These low-frequency flats (L-flats) initially showed a corner-to-corner sensitivity gradient across the CCDs of 10–18%, depending on wavelength. The L-flats were updated in July 2006 after the operating temperature of the WFC was lowered to -81 C (see ACS ISR 2006-06). The resulting flat fields are accurate to 1% over the WFC field of view for most broad-band filters and to 2% for F850LP and the narrow-band filters. Observations of a rich star field were obtained shortly after the ACS repair in May 2009 and have been used to verify that the L-flats remain stable. Internal observations made during SMOV SM4 show that the P-flats (high frequency pixel-to-pixel flats) are also stable.
Figure 4.4 shows the corrected WFC ground flats for several broadband filters. The 50 pixel gap between the top and bottom CCDs is not shown. Because the two CCDs were cut from the same silicon wafer and underwent similar processing, their sensitivities are continuous across the gap. The central doughnut-like structure is wavelength dependent. The pixels in the central region are less sensitive than surrounding pixels in the blue F435W flat, but they are more sensitive in the red F850LP flat.
There are a few types of artifacts present in WFC flat field images. Dust motes are the shadows of dust particles located on the CCD windows. Dust motes consist of a characteristic dark ring approximately 30 pixels across. Flat field correction mitigates their effects to <<1%. "Freckles" appear as small black dots a few pixels across. They are sparsely distributed in WFC images and stable over the history of the instrument. More information about freckles and dust motes can be found in ACS ISR 2001-11. In May 2017, three new artifacts appeared in WFC calibration data. Named flecks, they are also present in flat field images taken in December 2017. Two of the flecks are larger in size than the freckles, spanning 10–20 pixels. The flecks are believed to be debris fallen onto the surface of the CCD. A monitoring program has been established to find new flecks as they appear, but no additional flecks have yet been discovered. Analysis of these artifacts is ongoing, and an ISR will follow.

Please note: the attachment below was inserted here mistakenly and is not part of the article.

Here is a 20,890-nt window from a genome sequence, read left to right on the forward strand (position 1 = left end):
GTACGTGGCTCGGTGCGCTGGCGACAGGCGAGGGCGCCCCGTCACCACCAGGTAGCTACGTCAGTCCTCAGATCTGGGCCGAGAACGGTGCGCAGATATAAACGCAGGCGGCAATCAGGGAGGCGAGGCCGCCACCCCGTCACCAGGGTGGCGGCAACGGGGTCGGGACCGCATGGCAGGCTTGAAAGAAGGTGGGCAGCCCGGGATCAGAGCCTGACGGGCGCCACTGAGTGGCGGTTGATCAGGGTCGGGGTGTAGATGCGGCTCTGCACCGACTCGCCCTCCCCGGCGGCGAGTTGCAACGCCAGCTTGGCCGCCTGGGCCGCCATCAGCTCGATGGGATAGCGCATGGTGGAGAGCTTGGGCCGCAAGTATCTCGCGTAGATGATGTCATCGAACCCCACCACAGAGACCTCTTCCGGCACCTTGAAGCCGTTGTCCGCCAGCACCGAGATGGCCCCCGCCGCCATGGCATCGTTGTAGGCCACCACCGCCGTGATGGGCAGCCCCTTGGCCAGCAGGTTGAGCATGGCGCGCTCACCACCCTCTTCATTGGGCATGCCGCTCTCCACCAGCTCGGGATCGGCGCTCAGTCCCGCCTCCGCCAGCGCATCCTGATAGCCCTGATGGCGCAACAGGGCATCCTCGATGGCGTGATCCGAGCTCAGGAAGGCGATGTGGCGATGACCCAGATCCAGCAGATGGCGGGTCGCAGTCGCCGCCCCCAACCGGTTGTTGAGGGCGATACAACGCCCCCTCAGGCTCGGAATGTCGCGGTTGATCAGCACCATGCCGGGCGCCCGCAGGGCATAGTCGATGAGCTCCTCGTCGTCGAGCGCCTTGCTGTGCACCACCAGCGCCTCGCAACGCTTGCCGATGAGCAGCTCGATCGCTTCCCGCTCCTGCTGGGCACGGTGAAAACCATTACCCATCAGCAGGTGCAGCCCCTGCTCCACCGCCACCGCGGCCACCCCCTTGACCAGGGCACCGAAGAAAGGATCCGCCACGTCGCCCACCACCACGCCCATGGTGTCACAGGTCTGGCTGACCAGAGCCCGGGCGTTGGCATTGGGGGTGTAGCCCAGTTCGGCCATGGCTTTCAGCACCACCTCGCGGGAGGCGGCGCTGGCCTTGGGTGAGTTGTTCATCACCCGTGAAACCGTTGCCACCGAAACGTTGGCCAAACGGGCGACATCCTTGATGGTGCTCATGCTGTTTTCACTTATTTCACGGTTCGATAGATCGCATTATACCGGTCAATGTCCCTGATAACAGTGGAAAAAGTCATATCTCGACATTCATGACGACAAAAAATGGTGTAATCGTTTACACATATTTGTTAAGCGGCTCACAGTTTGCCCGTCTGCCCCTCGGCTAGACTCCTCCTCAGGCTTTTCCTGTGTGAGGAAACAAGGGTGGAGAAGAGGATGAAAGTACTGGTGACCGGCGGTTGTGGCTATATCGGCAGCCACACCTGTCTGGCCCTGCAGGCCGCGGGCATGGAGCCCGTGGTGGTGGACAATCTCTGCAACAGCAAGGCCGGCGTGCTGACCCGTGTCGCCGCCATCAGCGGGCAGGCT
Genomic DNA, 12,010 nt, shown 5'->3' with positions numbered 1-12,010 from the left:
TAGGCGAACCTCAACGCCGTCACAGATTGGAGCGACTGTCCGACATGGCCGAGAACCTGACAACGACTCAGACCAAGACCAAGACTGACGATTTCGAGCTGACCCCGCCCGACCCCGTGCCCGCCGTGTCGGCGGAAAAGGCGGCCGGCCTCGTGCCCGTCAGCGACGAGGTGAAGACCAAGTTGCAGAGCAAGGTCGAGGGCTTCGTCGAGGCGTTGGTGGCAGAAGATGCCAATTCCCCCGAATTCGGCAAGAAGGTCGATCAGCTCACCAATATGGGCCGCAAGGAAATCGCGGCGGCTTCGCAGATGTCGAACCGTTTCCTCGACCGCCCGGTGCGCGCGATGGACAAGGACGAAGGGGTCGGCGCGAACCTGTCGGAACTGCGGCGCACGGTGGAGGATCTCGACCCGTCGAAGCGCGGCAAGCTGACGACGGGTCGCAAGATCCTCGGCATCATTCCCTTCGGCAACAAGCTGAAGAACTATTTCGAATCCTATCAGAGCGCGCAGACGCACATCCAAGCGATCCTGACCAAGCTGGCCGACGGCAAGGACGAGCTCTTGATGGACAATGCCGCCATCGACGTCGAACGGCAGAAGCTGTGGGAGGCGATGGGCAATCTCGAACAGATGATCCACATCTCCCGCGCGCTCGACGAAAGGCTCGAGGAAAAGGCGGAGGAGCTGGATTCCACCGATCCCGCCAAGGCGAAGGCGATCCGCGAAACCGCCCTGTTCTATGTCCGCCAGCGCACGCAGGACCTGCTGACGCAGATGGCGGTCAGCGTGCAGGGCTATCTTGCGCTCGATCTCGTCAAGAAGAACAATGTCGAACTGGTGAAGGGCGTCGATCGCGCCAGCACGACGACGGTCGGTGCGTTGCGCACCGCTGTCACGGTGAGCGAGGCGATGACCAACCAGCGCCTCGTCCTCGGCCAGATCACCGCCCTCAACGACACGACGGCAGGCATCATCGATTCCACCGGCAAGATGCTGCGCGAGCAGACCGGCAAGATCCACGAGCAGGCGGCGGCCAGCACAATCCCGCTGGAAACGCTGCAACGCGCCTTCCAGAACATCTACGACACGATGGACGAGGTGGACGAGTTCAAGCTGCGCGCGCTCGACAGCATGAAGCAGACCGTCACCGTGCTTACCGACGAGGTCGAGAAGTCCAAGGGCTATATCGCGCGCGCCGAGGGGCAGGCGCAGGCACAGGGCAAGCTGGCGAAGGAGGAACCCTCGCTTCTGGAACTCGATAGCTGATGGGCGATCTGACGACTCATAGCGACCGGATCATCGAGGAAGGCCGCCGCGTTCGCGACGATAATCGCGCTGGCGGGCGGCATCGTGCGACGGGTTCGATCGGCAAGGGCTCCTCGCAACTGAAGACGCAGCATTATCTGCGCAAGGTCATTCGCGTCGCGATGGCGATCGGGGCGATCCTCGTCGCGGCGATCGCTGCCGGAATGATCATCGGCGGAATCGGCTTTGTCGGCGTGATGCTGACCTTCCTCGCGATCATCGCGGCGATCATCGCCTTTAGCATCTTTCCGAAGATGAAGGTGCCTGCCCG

See ACS ISRs 2001-11, 2002-01, 2002-04, 2002-08, 2003-10, 2003-11, 2005-02, and 2005-09, 2006-06, 2007-01 and 2015-07for more information about the WFC flat fields.
HRC
The HRC ground flats were refined using in-flight dithered observations of a rich star field designed to track low-frequency sensitivity variations. These L-flats revealed a corner-to-corner sensitivity gradient across the CCD of 6-12%, depending on wavelength. NUV flats were constructed from in-flight images of the bright Earth (see ACS ISR 2003-02) and include both the pixel-to-pixel and low-frequency structure of the detector response.
The HRC flat fields have a signal-to-noise of ~300 per pixel and support photometry to ~1% over the full HRC field of view. Figure 4.5 shows the corrected HRC ground flats derived for 6 broadband optical filters. The doughnut-like structure in the WFC flats is not seen in the HRC flats. For further discussion of HRC flat fields, see ACS ISRs 2001-11 and 2002-04.
Figure 4.4: WFC Flat Field
Figure 4.5: HRC Flat Field

Advanced Camera for Surveys Instrument Handbook for Cycle 26 > Chapter 4: Detector Performance > 4.2 The CCDs